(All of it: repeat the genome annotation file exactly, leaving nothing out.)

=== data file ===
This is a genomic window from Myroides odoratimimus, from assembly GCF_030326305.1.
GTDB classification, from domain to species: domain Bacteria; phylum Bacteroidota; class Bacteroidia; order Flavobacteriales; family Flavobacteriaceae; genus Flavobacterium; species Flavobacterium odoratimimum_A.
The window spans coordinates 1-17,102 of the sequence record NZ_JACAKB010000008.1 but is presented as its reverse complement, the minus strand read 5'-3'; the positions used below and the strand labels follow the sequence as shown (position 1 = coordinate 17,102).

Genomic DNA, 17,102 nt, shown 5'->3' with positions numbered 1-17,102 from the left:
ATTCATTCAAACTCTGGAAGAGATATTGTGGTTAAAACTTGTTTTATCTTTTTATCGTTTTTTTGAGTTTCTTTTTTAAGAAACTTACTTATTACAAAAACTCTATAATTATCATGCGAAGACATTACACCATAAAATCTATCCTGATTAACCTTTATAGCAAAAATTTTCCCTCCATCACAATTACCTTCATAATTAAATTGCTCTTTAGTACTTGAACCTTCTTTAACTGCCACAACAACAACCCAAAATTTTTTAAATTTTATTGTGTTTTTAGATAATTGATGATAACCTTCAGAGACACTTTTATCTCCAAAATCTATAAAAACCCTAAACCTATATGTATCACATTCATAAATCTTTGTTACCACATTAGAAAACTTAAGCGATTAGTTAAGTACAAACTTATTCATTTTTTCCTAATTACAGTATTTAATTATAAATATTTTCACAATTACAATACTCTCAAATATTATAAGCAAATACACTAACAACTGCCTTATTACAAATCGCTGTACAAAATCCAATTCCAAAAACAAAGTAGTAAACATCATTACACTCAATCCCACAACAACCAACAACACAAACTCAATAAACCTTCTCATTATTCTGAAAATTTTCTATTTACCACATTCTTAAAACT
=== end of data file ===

This is a genomic window from Myroides odoratimimus, from assembly GCF_030326305.1.
GTDB classification, from domain to species: domain Bacteria; phylum Bacteroidota; class Bacteroidia; order Flavobacteriales; family Flavobacteriaceae; genus Flavobacterium; species Flavobacterium odoratimimum_A.
The window spans coordinates 1-17,102 of the sequence record NZ_JACAKB010000008.1 but is presented as its reverse complement, the minus strand read 5'-3'; the positions used below and the strand labels follow the sequence as shown (position 1 = coordinate 17,102).

Genomic DNA, 17,102 nt, shown 5'->3' with positions numbered 1-17,102 from the left:
ATTCATTCAAACTCTGGAAGAGATATTGTGGTTAAAACTTGTTTTATCTTTTTATCGTTTTTTTGAGTTTCTTTTTTAAGAAACTTACTTATTACAAAAACTCTATAATTATCATGCGAAGACATTACACCATAAAATCTATCCTGATTAACCTTTATAGCAAAAATTTTCCCTCCATCACAATTACCTTCATAATTAAATTGCTCTTTAGTACTTGAACCTTCTTTAACTGCCACAACAACAACCCAAAATTTTTTAAATTTTATTGTGTTTTTAGATAATTGATGATAACCTTCAGAGACACTTTTATCTCCAAAATCTATAAAAACCCTAAACCTATATGTATCACATTCATAAATCTTTGTTACCACATTAGAAAACTTAAGCGATTAGTTAAGTACAAACTTATTCATTTTTTCCTAATTACAGTATTTAATTATAAATATTTTCACAATTACAATACTCTCAAATATTATAAGCAAATACACTAACAACTGCCTTATTACAAATCGCTGTACAAAATCCAATTCCAAAAACAAAGTAGTAAACATCATTACACTCAATCCCACAACAACCAACAACACAAACTCAATAAACCTTCTCATTATTCTGAAAATTTTCTATTTACCACATTCTTAAAACT